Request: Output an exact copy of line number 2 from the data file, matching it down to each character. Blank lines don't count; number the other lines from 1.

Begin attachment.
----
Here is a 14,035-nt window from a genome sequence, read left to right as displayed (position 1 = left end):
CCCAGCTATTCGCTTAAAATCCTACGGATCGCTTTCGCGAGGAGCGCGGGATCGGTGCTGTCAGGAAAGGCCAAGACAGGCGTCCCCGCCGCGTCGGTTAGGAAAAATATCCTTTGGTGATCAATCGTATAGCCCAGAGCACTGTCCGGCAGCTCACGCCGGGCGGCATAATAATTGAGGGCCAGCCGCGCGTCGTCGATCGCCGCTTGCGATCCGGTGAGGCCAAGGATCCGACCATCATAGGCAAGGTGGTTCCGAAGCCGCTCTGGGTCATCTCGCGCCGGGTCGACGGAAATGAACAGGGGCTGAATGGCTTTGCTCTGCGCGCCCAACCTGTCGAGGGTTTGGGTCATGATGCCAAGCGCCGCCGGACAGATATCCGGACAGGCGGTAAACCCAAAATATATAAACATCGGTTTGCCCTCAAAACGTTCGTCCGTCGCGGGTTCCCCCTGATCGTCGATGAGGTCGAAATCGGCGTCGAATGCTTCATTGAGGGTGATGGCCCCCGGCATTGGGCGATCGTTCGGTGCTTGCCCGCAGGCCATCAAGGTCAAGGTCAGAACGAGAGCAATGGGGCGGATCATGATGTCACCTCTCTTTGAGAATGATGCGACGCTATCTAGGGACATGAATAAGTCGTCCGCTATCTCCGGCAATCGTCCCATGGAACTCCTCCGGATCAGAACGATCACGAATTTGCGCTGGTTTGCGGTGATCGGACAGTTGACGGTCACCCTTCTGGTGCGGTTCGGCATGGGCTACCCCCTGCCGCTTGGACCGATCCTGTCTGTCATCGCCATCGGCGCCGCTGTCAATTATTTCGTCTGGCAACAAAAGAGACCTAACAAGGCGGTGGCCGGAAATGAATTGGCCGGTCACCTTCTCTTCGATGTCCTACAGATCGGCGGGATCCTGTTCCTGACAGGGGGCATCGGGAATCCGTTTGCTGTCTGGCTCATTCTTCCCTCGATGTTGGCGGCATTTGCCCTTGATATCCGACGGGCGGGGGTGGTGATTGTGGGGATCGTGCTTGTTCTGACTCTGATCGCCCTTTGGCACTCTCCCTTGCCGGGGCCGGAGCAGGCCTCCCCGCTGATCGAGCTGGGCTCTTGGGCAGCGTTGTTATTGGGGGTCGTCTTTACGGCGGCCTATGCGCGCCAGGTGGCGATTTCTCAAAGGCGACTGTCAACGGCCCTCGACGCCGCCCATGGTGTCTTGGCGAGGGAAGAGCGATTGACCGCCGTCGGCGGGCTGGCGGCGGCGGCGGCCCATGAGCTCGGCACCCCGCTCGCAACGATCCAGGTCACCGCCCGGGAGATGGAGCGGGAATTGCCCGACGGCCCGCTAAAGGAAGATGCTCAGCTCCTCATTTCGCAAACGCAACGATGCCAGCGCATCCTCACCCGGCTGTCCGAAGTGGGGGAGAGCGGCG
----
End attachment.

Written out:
CCCAGCTATTCGCTTAAAATCCTACGGATCGCTTTCGCGAGGAGCGCGGGATCGGTGCTGTCAGGAAAGGCCAAGACAGGCGTCCCCGCCGCGTCGGTTAGGAAAAATATCCTTTGGTGATCAATCGTATAGCCCAGAGCACTGTCCGGCAGCTCACGCCGGGCGGCATAATAATTGAGGGCCAGCCGCGCGTCGTCGATCGCCGCTTGCGATCCGGTGAGGCCAAGGATCCGACCATCATAGGCAAGGTGGTTCCGAAGCCGCTCTGGGTCATCTCGCGCCGGGTCGACGGAAATGAACAGGGGCTGAATGGCTTTGCTCTGCGCGCCCAACCTGTCGAGGGTTTGGGTCATGATGCCAAGCGCCGCCGGACAGATATCCGGACAGGCGGTAAACCCAAAATATATAAACATCGGTTTGCCCTCAAAACGTTCGTCCGTCGCGGGTTCCCCCTGATCGTCGATGAGGTCGAAATCGGCGTCGAATGCTTCATTGAGGGTGATGGCCCCCGGCATTGGGCGATCGTTCGGTGCTTGCCCGCAGGCCATCAAGGTCAAGGTCAGAACGAGAGCAATGGGGCGGATCATGATGTCACCTCTCTTTGAGAATGATGCGACGCTATCTAGGGACATGAATAAGTCGTCCGCTATCTCCGGCAATCGTCCCATGGAACTCCTCCGGATCAGAACGATCACGAATTTGCGCTGGTTTGCGGTGATCGGACAGTTGACGGTCACCCTTCTGGTGCGGTTCGGCATGGGCTACCCCCTGCCGCTTGGACCGATCCTGTCTGTCATCGCCATCGGCGCCGCTGTCAATTATTTCGTCTGGCAACAAAAGAGACCTAACAAGGCGGTGGCCGGAAATGAATTGGCCGGTCACCTTCTCTTCGATGTCCTACAGATCGGCGGGATCCTGTTCCTGACAGGGGGCATCGGGAATCCGTTTGCTGTCTGGCTCATTCTTCCCTCGATGTTGGCGGCATTTGCCCTTGATATCCGACGGGCGGGGGTGGTGATTGTGGGGATCGTGCTTGTTCTGACTCTGATCGCCCTTTGGCACTCTCCCTTGCCGGGGCCGGAGCAGGCCTCCCCGCTGATCGAGCTGGGCTCTTGGGCAGCGTTGTTATTGGGGGTCGTCTTTACGGCGGCCTATGCGCGCCAGGTGGCGATTTCTCAAAGGCGACTGTCAACGGCCCTCGACGCCGCCCATGGTGTCTTGGCGAGGGAAGAGCGATTGACCGCCGTCGGCGGGCTGGCGGCGGCGGCGGCCCATGAGCTCGGCACCCCGCTCGCAACGATCCAGGTCACCGCCCGGGAGATGGAGCGGGAATTGCCCGACGGCCCGCTAAAGGAAGATGCTCAGCTCCTCATTTCGCAAACGCAACGATGCCAGCGCATCCTCACCCGGCTGTCCGAAGTGGGGGAGAGCGGCG